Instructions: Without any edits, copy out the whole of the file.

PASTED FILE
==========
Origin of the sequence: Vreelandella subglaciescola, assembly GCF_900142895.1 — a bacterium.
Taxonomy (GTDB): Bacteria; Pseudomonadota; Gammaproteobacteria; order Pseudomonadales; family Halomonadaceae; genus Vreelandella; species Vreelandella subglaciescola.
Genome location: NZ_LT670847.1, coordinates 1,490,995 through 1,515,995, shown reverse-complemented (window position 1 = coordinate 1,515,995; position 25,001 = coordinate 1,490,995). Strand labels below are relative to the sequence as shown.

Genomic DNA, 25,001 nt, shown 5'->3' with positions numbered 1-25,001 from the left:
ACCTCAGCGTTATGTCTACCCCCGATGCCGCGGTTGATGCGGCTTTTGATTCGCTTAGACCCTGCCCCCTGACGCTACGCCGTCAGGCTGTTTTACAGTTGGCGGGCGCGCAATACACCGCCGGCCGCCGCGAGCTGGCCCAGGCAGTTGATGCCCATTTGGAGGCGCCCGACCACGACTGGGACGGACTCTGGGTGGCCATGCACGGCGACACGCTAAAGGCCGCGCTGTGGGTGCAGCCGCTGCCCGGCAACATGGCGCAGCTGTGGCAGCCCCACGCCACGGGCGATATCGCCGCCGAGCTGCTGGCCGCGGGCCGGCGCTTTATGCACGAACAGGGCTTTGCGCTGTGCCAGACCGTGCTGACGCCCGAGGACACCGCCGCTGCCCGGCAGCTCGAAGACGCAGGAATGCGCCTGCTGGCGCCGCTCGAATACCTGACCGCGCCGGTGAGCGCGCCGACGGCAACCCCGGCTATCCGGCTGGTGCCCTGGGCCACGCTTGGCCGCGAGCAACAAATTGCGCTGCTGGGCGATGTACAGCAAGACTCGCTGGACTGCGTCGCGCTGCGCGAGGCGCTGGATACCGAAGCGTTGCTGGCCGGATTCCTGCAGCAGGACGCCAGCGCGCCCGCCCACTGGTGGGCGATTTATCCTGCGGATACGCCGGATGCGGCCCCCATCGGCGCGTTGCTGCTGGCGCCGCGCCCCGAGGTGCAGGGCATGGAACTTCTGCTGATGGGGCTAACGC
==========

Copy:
Origin of the sequence: Vreelandella subglaciescola, assembly GCF_900142895.1 — a bacterium.
Taxonomy (GTDB): Bacteria; Pseudomonadota; Gammaproteobacteria; order Pseudomonadales; family Halomonadaceae; genus Vreelandella; species Vreelandella subglaciescola.
Genome location: NZ_LT670847.1, coordinates 1,490,995 through 1,515,995, shown reverse-complemented (window position 1 = coordinate 1,515,995; position 25,001 = coordinate 1,490,995). Strand labels below are relative to the sequence as shown.

Genomic DNA, 25,001 nt, shown 5'->3' with positions numbered 1-25,001 from the left:
ACCTCAGCGTTATGTCTACCCCCGATGCCGCGGTTGATGCGGCTTTTGATTCGCTTAGACCCTGCCCCCTGACGCTACGCCGTCAGGCTGTTTTACAGTTGGCGGGCGCGCAATACACCGCCGGCCGCCGCGAGCTGGCCCAGGCAGTTGATGCCCATTTGGAGGCGCCCGACCACGACTGGGACGGACTCTGGGTGGCCATGCACGGCGACACGCTAAAGGCCGCGCTGTGGGTGCAGCCGCTGCCCGGCAACATGGCGCAGCTGTGGCAGCCCCACGCCACGGGCGATATCGCCGCCGAGCTGCTGGCCGCGGGCCGGCGCTTTATGCACGAACAGGGCTTTGCGCTGTGCCAGACCGTGCTGACGCCCGAGGACACCGCCGCTGCCCGGCAGCTCGAAGACGCAGGAATGCGCCTGCTGGCGCCGCTCGAATACCTGACCGCGCCGGTGAGCGCGCCGACGGCAACCCCGGCTATCCGGCTGGTGCCCTGGGCCACGCTTGGCCGCGAGCAACAAATTGCGCTGCTGGGCGATGTACAGCAAGACTCGCTGGACTGCGTCGCGCTGCGCGAGGCGCTGGATACCGAAGCGTTGCTGGCCGGATTCCTGCAGCAGGACGCCAGCGCGCCCGCCCACTGGTGGGCGATTTATCCTGCGGATACGCCGGATGCGGCCCCCATCGGCGCGTTGCTGCTGGCGCCGCGCCCCGAGGTGCAGGGCATGGAACTTCTGCTGATGGGGCTAACGC